A Local Treasure: The Business of Clamming
The clam generates jobs for people living in the coastal areas of Massachusetts, where clams thrive. The soft shell clams harvested in the Great Marsh along the North Shore are particularly valuable because they are dug by local people and served at local restaurants; the money made rarely leaves the community. The famed sweetness and distinctive quality of these clams also ensures that tourists still flock in the summer, sending their money into the local economy.
"More money stays in the local economy from shell fishing than any other industry ever surveyed, particularly soft shell clams. Soft shell clams that are harvested here are sold locally within the upper North Shore. They’re shucked out locally within the upper North Shore. And they’re sold to restaurants in the upper North Shore. And people from all over the world come to these restaurants for steamers and fried clams. There’s virtually no output multiplier, it just adds to itself. It’s a huge economic engine!” - Dave Sargent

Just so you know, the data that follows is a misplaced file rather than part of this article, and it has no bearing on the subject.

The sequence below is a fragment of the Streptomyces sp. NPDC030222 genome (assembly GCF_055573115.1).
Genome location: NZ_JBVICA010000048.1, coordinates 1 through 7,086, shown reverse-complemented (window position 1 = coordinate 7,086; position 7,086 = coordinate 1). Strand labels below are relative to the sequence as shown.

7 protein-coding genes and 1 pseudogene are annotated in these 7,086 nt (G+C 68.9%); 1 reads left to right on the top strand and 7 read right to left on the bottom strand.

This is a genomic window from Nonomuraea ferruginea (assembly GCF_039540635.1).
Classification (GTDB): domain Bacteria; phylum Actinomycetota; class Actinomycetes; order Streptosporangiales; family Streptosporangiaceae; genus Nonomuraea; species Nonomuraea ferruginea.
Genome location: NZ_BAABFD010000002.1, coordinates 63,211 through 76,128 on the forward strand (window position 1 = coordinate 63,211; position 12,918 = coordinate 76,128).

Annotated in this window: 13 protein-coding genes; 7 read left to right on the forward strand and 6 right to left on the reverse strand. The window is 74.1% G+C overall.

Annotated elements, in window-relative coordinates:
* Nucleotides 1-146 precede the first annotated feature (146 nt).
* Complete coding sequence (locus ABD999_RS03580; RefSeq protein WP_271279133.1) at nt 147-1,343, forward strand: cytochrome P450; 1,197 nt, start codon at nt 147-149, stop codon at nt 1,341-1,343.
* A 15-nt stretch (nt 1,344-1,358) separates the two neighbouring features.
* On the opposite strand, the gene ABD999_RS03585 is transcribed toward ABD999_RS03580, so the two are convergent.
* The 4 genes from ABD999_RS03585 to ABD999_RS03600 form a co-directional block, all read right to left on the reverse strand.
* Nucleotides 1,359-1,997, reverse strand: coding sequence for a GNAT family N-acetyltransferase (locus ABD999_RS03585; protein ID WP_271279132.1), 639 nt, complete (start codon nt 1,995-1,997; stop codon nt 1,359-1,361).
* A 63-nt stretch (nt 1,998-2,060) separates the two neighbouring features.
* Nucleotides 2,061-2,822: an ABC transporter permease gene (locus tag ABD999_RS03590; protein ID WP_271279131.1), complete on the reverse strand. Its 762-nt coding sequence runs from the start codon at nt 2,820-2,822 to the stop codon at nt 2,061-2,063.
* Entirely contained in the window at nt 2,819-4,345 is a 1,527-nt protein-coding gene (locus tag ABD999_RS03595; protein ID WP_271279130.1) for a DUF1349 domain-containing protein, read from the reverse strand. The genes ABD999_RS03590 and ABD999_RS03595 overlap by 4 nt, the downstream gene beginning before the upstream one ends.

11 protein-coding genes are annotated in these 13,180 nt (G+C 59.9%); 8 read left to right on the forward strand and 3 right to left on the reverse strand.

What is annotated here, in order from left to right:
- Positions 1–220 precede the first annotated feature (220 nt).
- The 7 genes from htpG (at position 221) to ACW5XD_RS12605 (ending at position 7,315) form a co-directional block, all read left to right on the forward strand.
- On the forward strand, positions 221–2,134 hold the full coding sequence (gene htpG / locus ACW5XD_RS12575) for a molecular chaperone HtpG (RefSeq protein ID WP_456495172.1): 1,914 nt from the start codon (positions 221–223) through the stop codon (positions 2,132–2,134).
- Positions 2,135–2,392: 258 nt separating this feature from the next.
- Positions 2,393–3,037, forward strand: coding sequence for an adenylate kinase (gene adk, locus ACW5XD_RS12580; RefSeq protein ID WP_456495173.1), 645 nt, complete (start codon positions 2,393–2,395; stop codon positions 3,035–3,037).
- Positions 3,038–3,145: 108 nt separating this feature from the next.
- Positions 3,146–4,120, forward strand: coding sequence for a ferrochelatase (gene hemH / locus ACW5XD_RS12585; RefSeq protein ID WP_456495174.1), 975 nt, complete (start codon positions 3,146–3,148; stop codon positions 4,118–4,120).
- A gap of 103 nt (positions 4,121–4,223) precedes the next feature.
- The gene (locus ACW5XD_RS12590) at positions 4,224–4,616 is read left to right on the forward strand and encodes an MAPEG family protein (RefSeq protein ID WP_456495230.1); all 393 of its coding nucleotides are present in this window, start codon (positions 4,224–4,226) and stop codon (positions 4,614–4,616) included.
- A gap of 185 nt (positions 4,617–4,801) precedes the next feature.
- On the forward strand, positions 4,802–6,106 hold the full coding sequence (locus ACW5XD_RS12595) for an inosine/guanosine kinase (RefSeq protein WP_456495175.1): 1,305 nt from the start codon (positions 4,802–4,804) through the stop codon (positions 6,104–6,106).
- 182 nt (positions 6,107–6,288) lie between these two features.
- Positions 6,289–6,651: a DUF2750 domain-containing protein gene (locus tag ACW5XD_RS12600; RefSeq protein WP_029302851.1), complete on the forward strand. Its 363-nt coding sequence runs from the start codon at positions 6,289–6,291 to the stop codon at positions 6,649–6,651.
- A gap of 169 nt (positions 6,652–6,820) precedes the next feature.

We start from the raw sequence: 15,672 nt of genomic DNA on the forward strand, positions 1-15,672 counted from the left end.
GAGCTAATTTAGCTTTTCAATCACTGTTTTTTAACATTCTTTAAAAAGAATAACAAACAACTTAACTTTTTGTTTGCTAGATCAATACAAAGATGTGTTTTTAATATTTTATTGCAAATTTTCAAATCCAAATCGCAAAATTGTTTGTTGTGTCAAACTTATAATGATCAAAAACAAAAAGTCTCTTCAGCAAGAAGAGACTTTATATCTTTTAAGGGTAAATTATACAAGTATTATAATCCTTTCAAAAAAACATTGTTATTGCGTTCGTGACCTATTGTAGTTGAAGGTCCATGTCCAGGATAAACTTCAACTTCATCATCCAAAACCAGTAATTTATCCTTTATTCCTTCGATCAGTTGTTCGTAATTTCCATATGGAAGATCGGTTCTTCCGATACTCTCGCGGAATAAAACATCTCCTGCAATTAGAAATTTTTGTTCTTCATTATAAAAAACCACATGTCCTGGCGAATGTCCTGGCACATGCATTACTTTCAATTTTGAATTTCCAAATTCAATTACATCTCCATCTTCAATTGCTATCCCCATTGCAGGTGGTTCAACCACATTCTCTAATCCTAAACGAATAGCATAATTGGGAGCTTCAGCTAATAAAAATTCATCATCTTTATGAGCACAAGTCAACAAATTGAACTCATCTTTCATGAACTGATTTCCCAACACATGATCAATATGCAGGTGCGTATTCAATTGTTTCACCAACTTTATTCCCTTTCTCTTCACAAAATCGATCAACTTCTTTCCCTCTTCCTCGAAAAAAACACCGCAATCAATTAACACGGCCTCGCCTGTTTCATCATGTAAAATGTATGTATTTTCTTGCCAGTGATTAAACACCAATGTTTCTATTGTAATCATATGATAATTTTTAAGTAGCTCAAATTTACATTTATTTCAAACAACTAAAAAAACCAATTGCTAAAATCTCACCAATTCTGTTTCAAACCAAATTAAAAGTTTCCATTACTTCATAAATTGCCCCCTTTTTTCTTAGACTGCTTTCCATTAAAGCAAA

“The year between when I was in the first and second grade, I shucked clams. And I shucked them all summer and saved my money, and I saved up $21. And the gas station up the street handled Firestone products. And I bought a brand new Firestone bike for $21. I was the talk of the town with that new bike, right? And then the year between the eighth grade and freshman in high school, another boy and I went down to Essex and worked on a farm, all summer long pitching hay. And we were getting a dollar a day, and we could work Saturdays sometimes, so we’d end up sometimes with $6 a week, but generally five. And so one week, my father said to me, 'They’re opening up a new flat down river, the Horseshoe, and you may want to come down and try it.' And I did. The first day, I made fourteen dollars. So, I never went back to farming.” - Jack Grundstrom